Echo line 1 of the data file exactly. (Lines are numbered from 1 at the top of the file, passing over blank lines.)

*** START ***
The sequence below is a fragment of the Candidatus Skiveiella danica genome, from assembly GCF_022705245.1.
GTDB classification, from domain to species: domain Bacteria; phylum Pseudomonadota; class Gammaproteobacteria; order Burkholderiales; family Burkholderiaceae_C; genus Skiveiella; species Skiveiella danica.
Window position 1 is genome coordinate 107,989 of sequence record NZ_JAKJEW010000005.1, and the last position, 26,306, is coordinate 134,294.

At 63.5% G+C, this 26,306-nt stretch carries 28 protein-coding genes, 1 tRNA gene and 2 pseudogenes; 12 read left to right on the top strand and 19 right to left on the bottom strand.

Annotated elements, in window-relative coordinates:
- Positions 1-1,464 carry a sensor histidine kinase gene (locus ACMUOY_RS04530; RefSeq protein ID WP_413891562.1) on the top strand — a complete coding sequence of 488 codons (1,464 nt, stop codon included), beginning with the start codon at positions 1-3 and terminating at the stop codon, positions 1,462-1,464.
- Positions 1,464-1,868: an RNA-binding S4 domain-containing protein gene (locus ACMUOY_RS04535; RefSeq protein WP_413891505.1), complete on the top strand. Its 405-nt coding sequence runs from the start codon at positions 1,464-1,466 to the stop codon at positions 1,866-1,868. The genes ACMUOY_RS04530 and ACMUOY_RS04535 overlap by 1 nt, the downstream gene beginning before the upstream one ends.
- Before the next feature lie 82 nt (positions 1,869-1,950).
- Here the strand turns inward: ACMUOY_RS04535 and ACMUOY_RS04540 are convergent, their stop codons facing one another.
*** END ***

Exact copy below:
The sequence below is a fragment of the Candidatus Skiveiella danica genome, from assembly GCF_022705245.1.